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October DVD Sales Nearly 20 Percent Ahead of Last Year

27 Nov, 2002 By: Judith McCourt

'Tis the season to be jolly, with October video sales registering a healthy 18.8 percent ahead of the comparable period last year, according to Nielsen VideoScan data.

Going into the holiday season, video sales are running a whopping 23.3 percent ahead of last year's tally for the first 10 months of 2001 -- thanks to DVD -- giving suppliers plenty of reason to be optimistic about record 2002 sales tallies.

According to Video Store Magazine market research, consumers should spend more than $12 billion on combined DVD and VHS sales in 2002, compared to $10.8 billion last year.

DVD sales in October were brisk, posting a 60.5 percent increase from the comparable four-week sales period last year. For the first 10 months of the year, disc unit sales are 75.8 percent higher than last year.

While the DVD Entertainment Group estimated 33 million households, or a little more than one-third of U.S. households, had one or more DVD set-top players at the end of the third quarter, DVD households buy the majority of video. In October, 68.5 percent of all unit sales were discs. So far in 2002, 64 percent of all sales have been in that format. By comparison, in October 2001, 51 percent of all video sales were discs.

VHS sales continued to slump in October. The number of cassettes sold in the four-week period dropped almost 25 percent from the comparable period last year, and the year-to-date total fell 19.5 percent. The decline is likely to increase in the final weeks of 2002 as consumers favor the purchase of discs over cassettes for holiday gifts.

Columbia TriStar Home Entertainment's ‘PG-13'-rated Spider-Man was released Nov. 1, falling into the October reporting period, which ended Nov. 2. The title scaled to the top of the chart with just two days' sales and preorders counting in the monthly sales total. Spidey's combined sales were 23 percent more than the next closest finisher, Warner Home Video's Scooby-Doo. Of Spider-Man's sales, 82 percent were in the DVD format, continuing a trend of top hits skewing to disc.

Looking at other top sellers for the year, Warner's ‘PG'-rated Harry Potter and the Sorcerer's Stone, released May 28, racked up 60 percent of its first-month sales from discs. New Line Home Entertainment's ‘PG-13'-rated The Lord of the Rings: The Fellowship of the Ring, released Aug. 6, pulled in 73 percent of its first-month sales tally from DVD.

Warner, which includes New Line, HBO and PBS, finished first in the market-share sweeps, with 20.2 percent of all unit sales for the month. Two-thirds of the supplier's sales came from DVD. Warner's best performer at the sales counter in October was Scooby-Doo, which was the No. 2 overall seller in October and the top cassette finisher and No. 2-ranked DVD seller for the month.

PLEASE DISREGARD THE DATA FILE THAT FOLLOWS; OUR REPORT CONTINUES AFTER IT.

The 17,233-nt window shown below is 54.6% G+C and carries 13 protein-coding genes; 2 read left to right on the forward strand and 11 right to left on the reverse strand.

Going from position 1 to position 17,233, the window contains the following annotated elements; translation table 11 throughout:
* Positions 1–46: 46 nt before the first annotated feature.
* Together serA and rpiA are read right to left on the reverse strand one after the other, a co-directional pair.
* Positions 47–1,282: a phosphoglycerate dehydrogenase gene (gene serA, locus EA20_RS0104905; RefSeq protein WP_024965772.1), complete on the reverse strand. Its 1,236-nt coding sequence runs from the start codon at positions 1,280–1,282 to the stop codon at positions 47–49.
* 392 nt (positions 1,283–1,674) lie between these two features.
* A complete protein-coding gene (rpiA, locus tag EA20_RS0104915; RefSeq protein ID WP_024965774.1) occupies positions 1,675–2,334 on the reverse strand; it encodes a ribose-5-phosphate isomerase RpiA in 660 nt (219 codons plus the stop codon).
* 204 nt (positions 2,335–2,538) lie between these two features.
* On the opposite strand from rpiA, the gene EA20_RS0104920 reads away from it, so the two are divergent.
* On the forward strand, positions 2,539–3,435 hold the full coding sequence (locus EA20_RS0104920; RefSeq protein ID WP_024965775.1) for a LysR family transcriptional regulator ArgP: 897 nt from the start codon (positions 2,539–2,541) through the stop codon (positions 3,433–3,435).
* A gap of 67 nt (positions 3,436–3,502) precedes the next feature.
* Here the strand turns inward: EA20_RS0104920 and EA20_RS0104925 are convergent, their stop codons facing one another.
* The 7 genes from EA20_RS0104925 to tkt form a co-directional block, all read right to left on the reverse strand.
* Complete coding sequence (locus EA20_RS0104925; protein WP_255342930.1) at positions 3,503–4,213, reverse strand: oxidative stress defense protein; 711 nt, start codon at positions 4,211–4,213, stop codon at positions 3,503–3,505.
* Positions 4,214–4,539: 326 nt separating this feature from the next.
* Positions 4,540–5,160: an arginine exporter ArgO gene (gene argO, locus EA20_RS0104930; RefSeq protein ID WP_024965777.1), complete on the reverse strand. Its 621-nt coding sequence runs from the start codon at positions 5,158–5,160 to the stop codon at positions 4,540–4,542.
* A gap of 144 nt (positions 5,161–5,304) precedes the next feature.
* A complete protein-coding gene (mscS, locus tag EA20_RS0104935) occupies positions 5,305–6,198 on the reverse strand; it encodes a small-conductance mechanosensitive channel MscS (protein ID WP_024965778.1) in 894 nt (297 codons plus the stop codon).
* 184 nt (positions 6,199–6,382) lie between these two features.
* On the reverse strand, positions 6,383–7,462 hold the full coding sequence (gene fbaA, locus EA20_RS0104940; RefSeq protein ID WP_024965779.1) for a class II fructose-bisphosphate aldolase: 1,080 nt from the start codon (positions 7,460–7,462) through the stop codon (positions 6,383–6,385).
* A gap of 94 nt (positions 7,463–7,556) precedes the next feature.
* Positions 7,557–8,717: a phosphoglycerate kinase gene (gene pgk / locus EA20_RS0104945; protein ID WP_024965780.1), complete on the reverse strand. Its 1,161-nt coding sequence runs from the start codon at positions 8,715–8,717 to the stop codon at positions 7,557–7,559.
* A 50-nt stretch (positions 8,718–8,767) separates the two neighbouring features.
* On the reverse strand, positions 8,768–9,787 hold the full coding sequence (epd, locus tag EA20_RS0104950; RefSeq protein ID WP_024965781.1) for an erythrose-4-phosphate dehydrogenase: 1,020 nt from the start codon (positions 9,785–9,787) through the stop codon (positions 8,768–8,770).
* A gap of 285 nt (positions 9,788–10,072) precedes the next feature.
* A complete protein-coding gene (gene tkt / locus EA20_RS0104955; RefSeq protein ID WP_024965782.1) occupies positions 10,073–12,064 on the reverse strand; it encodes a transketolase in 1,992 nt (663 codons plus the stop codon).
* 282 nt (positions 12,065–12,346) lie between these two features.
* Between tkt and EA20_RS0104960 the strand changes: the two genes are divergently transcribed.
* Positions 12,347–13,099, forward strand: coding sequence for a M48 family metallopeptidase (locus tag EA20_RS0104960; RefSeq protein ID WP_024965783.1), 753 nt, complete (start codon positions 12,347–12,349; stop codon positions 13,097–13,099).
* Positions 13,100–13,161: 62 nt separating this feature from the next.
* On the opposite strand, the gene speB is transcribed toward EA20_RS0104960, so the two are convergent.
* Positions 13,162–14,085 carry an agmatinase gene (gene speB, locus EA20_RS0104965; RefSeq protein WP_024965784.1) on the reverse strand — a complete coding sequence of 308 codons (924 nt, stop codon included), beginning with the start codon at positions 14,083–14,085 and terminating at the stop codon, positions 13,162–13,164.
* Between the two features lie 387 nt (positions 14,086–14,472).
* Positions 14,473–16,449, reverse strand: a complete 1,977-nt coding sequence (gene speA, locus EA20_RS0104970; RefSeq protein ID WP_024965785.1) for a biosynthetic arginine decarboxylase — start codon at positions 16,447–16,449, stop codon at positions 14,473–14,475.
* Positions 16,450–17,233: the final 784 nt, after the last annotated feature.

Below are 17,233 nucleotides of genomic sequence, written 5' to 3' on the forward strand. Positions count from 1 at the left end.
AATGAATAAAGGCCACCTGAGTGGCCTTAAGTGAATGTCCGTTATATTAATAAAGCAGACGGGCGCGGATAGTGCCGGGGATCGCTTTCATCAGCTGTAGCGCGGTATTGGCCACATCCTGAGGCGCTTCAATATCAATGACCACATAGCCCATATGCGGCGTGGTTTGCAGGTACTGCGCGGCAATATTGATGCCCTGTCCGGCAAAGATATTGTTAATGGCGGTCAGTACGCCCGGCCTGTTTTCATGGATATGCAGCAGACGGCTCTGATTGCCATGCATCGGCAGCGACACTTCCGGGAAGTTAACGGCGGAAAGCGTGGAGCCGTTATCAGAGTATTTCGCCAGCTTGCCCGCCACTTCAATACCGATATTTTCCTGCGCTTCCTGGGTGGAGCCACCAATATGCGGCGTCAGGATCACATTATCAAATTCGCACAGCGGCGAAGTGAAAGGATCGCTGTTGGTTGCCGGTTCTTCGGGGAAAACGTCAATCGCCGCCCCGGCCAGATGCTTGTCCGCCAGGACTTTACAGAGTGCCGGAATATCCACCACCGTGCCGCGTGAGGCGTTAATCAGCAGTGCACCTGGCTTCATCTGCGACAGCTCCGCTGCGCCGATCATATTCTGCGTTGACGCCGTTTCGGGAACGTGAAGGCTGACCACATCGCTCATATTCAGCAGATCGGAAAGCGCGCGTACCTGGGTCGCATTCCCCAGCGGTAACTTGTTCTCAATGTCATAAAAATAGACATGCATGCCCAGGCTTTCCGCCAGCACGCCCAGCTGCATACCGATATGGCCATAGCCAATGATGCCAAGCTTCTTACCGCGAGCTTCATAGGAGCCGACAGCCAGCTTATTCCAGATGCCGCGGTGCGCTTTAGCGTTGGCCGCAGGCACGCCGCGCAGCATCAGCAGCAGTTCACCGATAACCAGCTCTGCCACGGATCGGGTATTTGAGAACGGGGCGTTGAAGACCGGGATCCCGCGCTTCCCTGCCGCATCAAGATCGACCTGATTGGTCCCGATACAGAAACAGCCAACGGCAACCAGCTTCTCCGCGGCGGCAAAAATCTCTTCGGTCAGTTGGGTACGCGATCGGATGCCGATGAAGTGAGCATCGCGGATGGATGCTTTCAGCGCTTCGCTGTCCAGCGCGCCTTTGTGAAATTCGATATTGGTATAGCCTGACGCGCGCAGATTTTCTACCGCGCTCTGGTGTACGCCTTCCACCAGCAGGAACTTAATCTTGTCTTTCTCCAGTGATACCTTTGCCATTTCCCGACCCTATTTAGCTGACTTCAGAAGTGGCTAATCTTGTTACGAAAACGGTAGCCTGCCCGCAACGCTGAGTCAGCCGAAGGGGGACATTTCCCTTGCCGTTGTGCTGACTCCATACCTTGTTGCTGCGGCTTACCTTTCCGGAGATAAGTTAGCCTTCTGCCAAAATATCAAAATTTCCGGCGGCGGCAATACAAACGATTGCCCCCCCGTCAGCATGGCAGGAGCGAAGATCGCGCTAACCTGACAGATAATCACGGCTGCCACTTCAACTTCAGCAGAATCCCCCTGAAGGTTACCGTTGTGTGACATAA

Buena Vista Home Entertainment placed second, with 17.2 percent of the unit tally for the month.

Almost two-thirds of the Mouse's sales came from DVD, a stark contrast to the same month in 2001 when DVD accounted for 49 percent of its units sold through to consumers, underscoring the growing popularity of family titles in DVD format. Beauty and the Beast - Special Edition and Monsters, Inc. were Buena Vista's top sellers for the month, placing No. 4 and No. 5 in overall sales, respectively.

Columbia TriStar was the No. 3 finisher, with 15.6 percent of units sold in October, thanks to Spider-Man. DVD accounted for 73 percent of Columbia TriStar titles bought by consumers in October.

Universal Studios Home Video, which includes DreamWorks Home Entertainment, placed fourth in the supplier sweeps, with 11.7 percent of the unit sales in October. Almost three-quarters of the supplier's unit sales came from discs. The Scorpion King, released Oct. 1, was the No. 3 choice for consumers and the studio's best-seller for the month. DVD accounted for 73 percent of Universal's sales.

Rounding out the top five suppliers was Paramount Home Entertainment, with 7.3 percent of unit sales for the month.

Action/adventure was consumers' top genre choice at the sales counter, with 23.1 percent of combined unit sales. In October, a whopping 80 percent of all action/adventure titles were sold on DVD.

DVD is the mainstay of most genres. Foreign-film genre sales are dominated by DVD, with 92 percent of unit sales in October coming from discs. Just three genres remain anchored by cassette sales. Of children's nontheatrical titles purchased by consumers in October, 74 percent were cassette; 82 percent of fitness titles and 55 percent of special-interest titles were sold on VHS.

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